The defendant's theory of the case was that others involved in the altercation with the victim shot him or possessed the firearm. His counsel argued that theory before the jury. His counsel also argued that the state failed to call others who were involved in the verbal and physical altercation on the night in question. In response to the defendant's closing argument, the prosecutor argued: " Counsel asked what happened to Bugga? What happened to John Thomas? What happened to the defendant's friends that were with him at that time? What happened to the people he was with at the bar that night? I could be asking the same questions. Counsel now has a theory on perhaps Bugga did the shooting, how he was held up tight. Perhaps Bugga's left-handed. Ladies and gentlemen, Bugga was never seen with the gun. In fact, the last person holding the gun was [the defendant]."
The defendant objected at trial to that portion of the prosecutor's rebuttal argument stating that the state had shifted the burden to him to prove his innocence and had indicated that he should have produced his friends from the bar. The defendant requested a curative instruction. In response to the defendant's objection, the court stated: " I see fit to give an instruction reminding the jury that [the defendant] has no obligation and there was no evidence, in my mind, that anyone at the scene was a friend of the defendant."
The court instructed the jury that the state bears the burden of proof and that the defendant is not required to prove anything.

State v. Smith, supra, 91 Conn.App. at 134.

The petitioner was subsequently retried on the Murder charge and three lesser included offenses. The petitioner was convicted after jury trial of Manslaughter with a Firearm in violation of general statutes § 53a-55(a)(1). The court, McMahon, J., imposed a sentence of thirty-three years to serve. The petitioner's appeal of his conviction was affirmed. State v. Smith, 112 Conn.App. 592, 963 A.2d 104, cert. denied, 291 Conn. 912, 969 A.2d 176 (2009). The following procedural history and facts found are relevant to this court's resolution of the instant petition.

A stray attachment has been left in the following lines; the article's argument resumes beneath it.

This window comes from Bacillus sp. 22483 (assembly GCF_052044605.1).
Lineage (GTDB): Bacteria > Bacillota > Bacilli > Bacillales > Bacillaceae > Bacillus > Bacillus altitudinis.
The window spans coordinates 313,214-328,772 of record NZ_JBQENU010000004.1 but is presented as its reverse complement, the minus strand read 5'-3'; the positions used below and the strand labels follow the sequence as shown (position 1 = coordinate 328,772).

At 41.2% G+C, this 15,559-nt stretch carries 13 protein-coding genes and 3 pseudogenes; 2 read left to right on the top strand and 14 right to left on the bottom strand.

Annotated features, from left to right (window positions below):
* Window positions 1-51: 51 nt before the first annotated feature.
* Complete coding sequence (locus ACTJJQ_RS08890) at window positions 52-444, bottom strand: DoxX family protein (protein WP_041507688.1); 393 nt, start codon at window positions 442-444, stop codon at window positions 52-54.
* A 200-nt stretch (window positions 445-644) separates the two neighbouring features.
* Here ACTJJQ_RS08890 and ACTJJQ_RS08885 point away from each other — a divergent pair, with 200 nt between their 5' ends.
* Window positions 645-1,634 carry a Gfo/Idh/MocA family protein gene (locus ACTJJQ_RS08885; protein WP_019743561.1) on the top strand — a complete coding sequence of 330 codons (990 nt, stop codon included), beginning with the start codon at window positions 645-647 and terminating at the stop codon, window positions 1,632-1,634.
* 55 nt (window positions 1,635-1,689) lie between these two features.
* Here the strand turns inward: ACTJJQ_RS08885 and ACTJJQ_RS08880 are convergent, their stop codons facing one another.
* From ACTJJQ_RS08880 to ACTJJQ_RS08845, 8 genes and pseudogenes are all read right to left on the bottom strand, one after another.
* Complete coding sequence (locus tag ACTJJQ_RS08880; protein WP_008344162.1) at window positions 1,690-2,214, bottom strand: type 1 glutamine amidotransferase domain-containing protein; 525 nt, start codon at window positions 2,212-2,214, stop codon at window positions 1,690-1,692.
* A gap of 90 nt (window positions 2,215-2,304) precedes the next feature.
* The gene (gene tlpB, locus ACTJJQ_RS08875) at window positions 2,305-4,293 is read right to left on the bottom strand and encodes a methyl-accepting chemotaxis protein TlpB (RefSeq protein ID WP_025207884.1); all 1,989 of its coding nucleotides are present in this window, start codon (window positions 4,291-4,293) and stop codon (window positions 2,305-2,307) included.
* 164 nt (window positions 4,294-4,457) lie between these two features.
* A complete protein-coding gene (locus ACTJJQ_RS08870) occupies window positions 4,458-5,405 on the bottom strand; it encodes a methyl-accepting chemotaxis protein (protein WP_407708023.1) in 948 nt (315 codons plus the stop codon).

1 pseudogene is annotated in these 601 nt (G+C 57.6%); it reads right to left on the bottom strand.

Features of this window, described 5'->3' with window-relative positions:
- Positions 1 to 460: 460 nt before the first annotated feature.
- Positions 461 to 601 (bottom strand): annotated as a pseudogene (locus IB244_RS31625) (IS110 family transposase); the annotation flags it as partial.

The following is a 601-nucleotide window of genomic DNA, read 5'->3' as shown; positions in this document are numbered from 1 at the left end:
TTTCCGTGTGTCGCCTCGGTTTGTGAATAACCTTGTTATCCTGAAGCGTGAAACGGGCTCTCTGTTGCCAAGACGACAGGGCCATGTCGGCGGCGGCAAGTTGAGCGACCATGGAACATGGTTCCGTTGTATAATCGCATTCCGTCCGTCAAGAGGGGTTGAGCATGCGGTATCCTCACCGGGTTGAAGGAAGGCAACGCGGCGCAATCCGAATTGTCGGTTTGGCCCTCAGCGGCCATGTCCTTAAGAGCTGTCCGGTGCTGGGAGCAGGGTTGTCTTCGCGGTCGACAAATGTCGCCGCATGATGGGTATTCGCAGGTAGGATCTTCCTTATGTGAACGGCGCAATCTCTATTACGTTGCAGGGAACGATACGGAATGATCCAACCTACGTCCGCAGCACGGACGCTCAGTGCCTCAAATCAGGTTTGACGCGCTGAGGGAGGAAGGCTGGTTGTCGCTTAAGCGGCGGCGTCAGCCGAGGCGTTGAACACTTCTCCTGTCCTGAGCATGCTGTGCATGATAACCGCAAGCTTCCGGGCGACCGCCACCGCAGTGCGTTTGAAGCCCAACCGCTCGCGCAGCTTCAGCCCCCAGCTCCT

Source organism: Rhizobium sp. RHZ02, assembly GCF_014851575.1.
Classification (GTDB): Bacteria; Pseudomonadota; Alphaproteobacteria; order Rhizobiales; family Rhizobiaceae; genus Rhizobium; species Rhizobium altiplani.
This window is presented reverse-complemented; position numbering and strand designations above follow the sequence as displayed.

The defendant, Michael G. Smith, appeals from the judgment of conviction, rendered after a jury trial, of manslaughter in the first degree with a firearm in violation of General Statutes § § 53a-55 (a)(1) and 53a-55a. On appeal, the defendant claims that the trial court improperly admitted into evidence the prior sworn testimony of a witness from the defendant's previous trial. We disagree and, accordingly, affirm the judgment of the trial court.
The jury reasonably could have found the following facts. On November 8, 2001, the victim, Eric Dames, went to the Sports Bar in Groton. Also present at the Sports Bar were the defendant and John Thomas. Approximately one week prior to November 8, 2001, Thomas and the victim had a verbal confrontation. There were no problems inside the Sports Bar, however, on November 8, 2001. When Thomas left the Sports Bar, the victim approached Thomas outside, and the two argued. The argument escalated into a physical fight. At this point, the defendant, who was armed with a gun, came to Thomas' defense. During the course of the fight between the victim and the defendant, the victim punched the defendant in the face, and the defendant dropped the gun. The defendant retrieved the gun, and, when the victim fell, the defendant pulled the victim's jacket over his head and shot the victim. The bullet injured the victim's aorta, causing him to bleed to death.
The defendant was charged with murder and criminal possession of a firearm in connection with this incident. At his trial in 2004, the defendant was convicted of criminal possession of a firearm, but the jury was unable to reach a verdict on the murder charge. State v. Smith, 91 Conn.App. 133, 135 n.1, 880 A.2d 959, cert. denied, 276 Conn. 917, 888 A.2d 86 (2005). Following retrial on the murder charge in 2006, the defendant was convicted of the lesser ...